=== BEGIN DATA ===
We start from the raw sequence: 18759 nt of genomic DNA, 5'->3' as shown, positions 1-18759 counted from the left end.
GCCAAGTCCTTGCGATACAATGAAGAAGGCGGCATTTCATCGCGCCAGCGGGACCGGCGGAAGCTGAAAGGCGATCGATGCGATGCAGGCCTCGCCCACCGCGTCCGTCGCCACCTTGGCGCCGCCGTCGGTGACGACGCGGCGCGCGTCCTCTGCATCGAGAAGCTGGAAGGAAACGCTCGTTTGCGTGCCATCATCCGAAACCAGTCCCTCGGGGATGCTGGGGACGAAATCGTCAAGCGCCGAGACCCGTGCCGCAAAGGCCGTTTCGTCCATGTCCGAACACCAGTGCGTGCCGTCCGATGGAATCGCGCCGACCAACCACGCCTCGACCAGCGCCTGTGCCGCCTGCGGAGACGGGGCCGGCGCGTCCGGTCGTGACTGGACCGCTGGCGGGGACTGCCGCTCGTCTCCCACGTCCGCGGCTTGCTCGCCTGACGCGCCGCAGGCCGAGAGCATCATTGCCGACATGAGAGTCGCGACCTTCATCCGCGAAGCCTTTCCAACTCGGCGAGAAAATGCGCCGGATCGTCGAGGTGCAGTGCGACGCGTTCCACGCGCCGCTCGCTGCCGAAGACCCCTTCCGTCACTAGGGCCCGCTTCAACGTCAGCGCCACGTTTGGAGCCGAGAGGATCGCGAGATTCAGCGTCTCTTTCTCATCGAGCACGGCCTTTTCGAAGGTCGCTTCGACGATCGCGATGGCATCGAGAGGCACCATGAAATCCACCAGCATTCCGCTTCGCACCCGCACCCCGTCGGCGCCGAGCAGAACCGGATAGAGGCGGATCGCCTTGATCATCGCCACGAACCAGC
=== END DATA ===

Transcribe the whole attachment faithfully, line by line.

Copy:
We start from the raw sequence: 18759 nt of genomic DNA, 5'->3' as shown, positions 1-18759 counted from the left end.
GCCAAGTCCTTGCGATACAATGAAGAAGGCGGCATTTCATCGCGCCAGCGGGACCGGCGGAAGCTGAAAGGCGATCGATGCGATGCAGGCCTCGCCCACCGCGTCCGTCGCCACCTTGGCGCCGCCGTCGGTGACGACGCGGCGCGCGTCCTCTGCATCGAGAAGCTGGAAGGAAACGCTCGTTTGCGTGCCATCATCCGAAACCAGTCCCTCGGGGATGCTGGGGACGAAATCGTCAAGCGCCGAGACCCGTGCCGCAAAGGCCGTTTCGTCCATGTCCGAACACCAGTGCGTGCCGTCCGATGGAATCGCGCCGACCAACCACGCCTCGACCAGCGCCTGTGCCGCCTGCGGAGACGGGGCCGGCGCGTCCGGTCGTGACTGGACCGCTGGCGGGGACTGCCGCTCGTCTCCCACGTCCGCGGCTTGCTCGCCTGACGCGCCGCAGGCCGAGAGCATCATTGCCGACATGAGAGTCGCGACCTTCATCCGCGAAGCCTTTCCAACTCGGCGAGAAAATGCGCCGGATCGTCGAGGTGCAGTGCGACGCGTTCCACGCGCCGCTCGCTGCCGAAGACCCCTTCCGTCACTAGGGCCCGCTTCAACGTCAGCGCCACGTTTGGAGCCGAGAGGATCGCGAGATTCAGCGTCTCTTTCTCATCGAGCACGGCCTTTTCGAAGGTCGCTTCGACGATCGCGATGGCATCGAGAGGCACCATGAAATCCACCAGCATTCCGCTTCGCACCCGCACCCCGTCGGCGCCGAGCAGAACCGGATAGAGGCGGATCGCCTTGATCATCGCCACGAACCAGC